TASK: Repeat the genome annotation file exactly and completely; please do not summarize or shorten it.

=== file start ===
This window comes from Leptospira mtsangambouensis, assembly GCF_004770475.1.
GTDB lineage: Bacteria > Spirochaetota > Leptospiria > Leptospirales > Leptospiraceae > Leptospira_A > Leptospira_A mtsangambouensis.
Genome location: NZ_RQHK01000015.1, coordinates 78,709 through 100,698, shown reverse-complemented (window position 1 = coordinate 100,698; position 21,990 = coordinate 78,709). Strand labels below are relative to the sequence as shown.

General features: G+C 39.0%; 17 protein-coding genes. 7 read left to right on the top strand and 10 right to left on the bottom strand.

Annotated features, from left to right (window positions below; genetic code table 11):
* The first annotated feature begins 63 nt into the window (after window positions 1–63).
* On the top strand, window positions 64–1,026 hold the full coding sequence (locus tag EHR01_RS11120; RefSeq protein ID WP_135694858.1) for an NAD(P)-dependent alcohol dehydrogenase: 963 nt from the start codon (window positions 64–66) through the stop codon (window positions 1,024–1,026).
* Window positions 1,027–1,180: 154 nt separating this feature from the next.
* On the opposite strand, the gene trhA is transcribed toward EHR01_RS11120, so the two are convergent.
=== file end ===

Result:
This window comes from Leptospira mtsangambouensis, assembly GCF_004770475.1.
GTDB lineage: Bacteria > Spirochaetota > Leptospiria > Leptospirales > Leptospiraceae > Leptospira_A > Leptospira_A mtsangambouensis.
Genome location: NZ_RQHK01000015.1, coordinates 78,709 through 100,698, shown reverse-complemented (window position 1 = coordinate 100,698; position 21,990 = coordinate 78,709). Strand labels below are relative to the sequence as shown.

General features: G+C 39.0%; 17 protein-coding genes. 7 read left to right on the top strand and 10 right to left on the bottom strand.

Annotated features, from left to right (window positions below; genetic code table 11):
* The first annotated feature begins 63 nt into the window (after window positions 1–63).
* On the top strand, window positions 64–1,026 hold the full coding sequence (locus tag EHR01_RS11120; RefSeq protein ID WP_135694858.1) for an NAD(P)-dependent alcohol dehydrogenase: 963 nt from the start codon (window positions 64–66) through the stop codon (window positions 1,024–1,026).
* Window positions 1,027–1,180: 154 nt separating this feature from the next.
* On the opposite strand, the gene trhA is transcribed toward EHR01_RS11120, so the two are convergent.